Severe illness trends are similarly continuing to decline, with weekly reductions reported in most jurisdictions. The latest provincial and territorial data show that an average of 6,099 people with COVID-19 were being treated in hospitals each day during the most recent 7-day period (Feb 18-24, 2022), which is 16% lower than last week. This includes, on average, 738 people who were being treated in intensive care units (ICU) daily, which is a 16% decrease compared to the prior week, and an average of 60 deaths were reported daily (Feb 18-24, 2022). Keeping infection rates down remains key to further reducing severe illness trends and protecting vulnerable populations over the coming weeks.

Immunization for all those who are eligible, but are yet to receive their primary series, remains a top priority. As of February 24, 2022, provinces and territories have administered over 80 million doses of COVID-19 vaccines. The latest provincial and territorial data indicate that over 80% of the total population are now fully vaccinated. Age-specific vaccine coverage data, as of February 20, 2022, show that over 88% of people 12 years or older have at least one dose and over 84% are fully vaccinated, while among children aged 5-11 years of age, 57% have at least one dose.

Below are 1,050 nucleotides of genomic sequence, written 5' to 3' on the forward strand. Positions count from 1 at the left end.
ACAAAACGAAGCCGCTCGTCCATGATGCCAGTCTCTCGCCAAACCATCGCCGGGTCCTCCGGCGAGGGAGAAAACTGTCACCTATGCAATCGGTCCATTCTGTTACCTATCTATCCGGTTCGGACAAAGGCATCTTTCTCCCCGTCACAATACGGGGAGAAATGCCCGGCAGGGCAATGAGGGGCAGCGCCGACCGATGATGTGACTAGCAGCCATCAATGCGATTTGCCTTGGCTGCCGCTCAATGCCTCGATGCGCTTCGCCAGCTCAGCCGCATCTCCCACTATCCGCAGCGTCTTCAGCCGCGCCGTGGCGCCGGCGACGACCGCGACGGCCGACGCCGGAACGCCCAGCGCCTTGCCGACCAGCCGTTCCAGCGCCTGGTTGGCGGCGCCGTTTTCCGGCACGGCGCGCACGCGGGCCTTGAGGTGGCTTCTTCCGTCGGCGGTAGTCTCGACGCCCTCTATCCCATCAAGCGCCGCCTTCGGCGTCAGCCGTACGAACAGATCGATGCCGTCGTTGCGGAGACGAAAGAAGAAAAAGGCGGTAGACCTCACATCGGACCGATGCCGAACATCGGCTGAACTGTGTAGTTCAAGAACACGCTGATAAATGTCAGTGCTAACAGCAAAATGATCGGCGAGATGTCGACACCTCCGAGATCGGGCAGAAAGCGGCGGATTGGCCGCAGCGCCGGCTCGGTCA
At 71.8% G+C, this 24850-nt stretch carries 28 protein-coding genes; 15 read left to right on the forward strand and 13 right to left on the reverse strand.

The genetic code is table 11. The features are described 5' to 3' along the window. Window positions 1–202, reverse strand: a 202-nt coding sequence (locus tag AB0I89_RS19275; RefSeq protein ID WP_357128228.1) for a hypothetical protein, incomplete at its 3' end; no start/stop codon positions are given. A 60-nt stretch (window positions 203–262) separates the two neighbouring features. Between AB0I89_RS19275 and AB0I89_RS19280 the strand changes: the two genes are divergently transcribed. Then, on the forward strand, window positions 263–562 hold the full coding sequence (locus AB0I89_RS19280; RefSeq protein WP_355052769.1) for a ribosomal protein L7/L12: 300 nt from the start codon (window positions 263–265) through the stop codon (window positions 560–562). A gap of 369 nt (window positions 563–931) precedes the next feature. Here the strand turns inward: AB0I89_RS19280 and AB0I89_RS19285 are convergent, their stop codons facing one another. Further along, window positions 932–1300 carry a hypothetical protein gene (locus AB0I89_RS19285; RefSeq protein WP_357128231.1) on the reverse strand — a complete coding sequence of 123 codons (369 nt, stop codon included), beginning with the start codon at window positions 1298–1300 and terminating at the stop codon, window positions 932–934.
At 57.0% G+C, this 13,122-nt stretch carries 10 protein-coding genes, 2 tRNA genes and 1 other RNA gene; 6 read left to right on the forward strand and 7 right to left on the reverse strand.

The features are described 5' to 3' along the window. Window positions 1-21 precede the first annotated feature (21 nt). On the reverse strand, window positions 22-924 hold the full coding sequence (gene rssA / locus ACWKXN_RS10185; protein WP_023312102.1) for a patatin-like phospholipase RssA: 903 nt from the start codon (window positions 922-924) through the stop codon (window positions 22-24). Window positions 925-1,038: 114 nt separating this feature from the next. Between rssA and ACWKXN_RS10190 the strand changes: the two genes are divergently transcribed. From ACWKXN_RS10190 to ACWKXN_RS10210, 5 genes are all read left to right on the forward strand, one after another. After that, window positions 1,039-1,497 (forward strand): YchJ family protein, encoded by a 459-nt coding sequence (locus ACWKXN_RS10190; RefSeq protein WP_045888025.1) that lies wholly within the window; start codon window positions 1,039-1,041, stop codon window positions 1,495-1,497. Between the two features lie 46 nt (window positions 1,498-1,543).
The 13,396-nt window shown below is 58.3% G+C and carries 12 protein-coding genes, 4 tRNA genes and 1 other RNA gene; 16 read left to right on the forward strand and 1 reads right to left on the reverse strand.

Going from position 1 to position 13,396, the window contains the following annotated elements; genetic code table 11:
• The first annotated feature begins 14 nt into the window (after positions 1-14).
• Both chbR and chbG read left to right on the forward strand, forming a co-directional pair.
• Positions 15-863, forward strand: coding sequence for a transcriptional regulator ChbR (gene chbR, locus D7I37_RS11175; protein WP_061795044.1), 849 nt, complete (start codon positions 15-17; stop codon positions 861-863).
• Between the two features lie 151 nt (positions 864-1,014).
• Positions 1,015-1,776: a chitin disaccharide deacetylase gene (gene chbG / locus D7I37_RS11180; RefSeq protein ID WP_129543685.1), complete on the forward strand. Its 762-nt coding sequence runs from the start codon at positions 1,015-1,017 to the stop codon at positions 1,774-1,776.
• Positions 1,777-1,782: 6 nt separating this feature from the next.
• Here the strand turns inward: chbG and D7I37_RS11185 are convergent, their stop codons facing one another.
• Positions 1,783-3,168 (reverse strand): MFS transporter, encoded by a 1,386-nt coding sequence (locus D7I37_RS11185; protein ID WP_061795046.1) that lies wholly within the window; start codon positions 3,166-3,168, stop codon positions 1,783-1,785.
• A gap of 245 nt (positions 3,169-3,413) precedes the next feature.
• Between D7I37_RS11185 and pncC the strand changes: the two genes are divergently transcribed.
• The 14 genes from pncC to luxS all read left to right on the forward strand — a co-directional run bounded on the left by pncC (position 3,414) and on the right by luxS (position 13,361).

Health authorities continue to strongly recommend up-to-date COVID-19 vaccination for all eligible people, including for those who have had or may have had a COVID-19 infection. All told, over 5.5 million eligible Canadians need one or more doses to complete their primary series and many others are eligible to get a booster dose to help improve protection that may have decreased since their second dose and to provide even better protection against severe illness from Omicron. In particular, getting a booster dose if you are eligible and especially for those 50 years of age or older is very important for achieving better, longer-lasting protection against COVID-19. The evidence supporting the value of booster doses continues to get stronger. Recent studies indicate that an mRNA COVID-19 vaccine booster dose enhances the overall immune response, which can provide longer lasting protection and possibly better effectiveness against variants. As of February 24, over 17 million third doses have been administered to date. National data as of February 20, 2022 indicate that over 82% of seniors aged 70 years or older and 59%-73% of 50-69 year olds have received an additional dose.